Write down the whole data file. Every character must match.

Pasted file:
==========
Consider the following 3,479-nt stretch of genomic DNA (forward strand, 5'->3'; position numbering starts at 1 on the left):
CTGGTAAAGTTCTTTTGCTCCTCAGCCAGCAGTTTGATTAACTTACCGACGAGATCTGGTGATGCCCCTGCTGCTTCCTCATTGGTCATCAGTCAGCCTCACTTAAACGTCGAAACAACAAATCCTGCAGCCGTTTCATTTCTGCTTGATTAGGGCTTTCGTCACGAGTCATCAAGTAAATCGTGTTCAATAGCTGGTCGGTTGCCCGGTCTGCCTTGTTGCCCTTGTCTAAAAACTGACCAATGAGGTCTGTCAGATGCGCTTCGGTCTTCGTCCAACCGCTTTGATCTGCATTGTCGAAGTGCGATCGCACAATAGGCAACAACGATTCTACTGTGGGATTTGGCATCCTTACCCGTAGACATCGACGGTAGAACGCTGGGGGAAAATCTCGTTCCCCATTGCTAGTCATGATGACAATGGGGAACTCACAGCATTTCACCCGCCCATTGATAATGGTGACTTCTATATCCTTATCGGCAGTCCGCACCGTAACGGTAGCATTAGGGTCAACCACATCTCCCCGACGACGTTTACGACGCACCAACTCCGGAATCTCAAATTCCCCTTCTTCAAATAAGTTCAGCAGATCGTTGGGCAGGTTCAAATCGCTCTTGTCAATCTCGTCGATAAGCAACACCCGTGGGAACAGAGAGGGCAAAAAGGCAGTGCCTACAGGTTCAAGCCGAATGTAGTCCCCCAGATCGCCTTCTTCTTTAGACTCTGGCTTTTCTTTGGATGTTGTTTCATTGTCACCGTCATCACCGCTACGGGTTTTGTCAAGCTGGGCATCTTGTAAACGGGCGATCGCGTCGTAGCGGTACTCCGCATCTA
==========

Consider the following 3,479-nt stretch of genomic DNA (forward strand, 5'->3'; position numbering starts at 1 on the left):
CTGGTAAAGTTCTTTTGCTCCTCAGCCAGCAGTTTGATTAACTTACCGACGAGATCTGGTGATGCCCCTGCTGCTTCCTCATTGGTCATCAGTCAGCCTCACTTAAACGTCGAAACAACAAATCCTGCAGCCGTTTCATTTCTGCTTGATTAGGGCTTTCGTCACGAGTCATCAAGTAAATCGTGTTCAATAGCTGGTCGGTTGCCCGGTCTGCCTTGTTGCCCTTGTCTAAAAACTGACCAATGAGGTCTGTCAGATGCGCTTCGGTCTTCGTCCAACCGCTTTGATCTGCATTGTCGAAGTGCGATCGCACAATAGGCAACAACGATTCTACTGTGGGATTTGGCATCCTTACCCGTAGACATCGACGGTAGAACGCTGGGGGAAAATCTCGTTCCCCATTGCTAGTCATGATGACAATGGGGAACTCACAGCATTTCACCCGCCCATTGATAATGGTGACTTCTATATCCTTATCGGCAGTCCGCACCGTAACGGTAGCATTAGGGTCAACCACATCTCCCCGACGACGTTTACGACGCACCAACTCCGGAATCTCAAATTCCCCTTCTTCAAATAAGTTCAGCAGATCGTTGGGCAGGTTCAAATCGCTCTTGTCAATCTCGTCGATAAGCAACACCCGTGGGAACAGAGAGGGCAAAAAGGCAGTGCCTACAGGTTCAAGCCGAATGTAGTCCCCCAGATCGCCTTCTTCTTTAGACTCTGGCTTTTCTTTGGATGTTGTTTCATTGTCACCGTCATCACCGCTACGGGTTTTGTCAAGCTGGGCATCTTGTAAACGGGCGATCGCGTCGTAGCGGTACTCCGCATCTA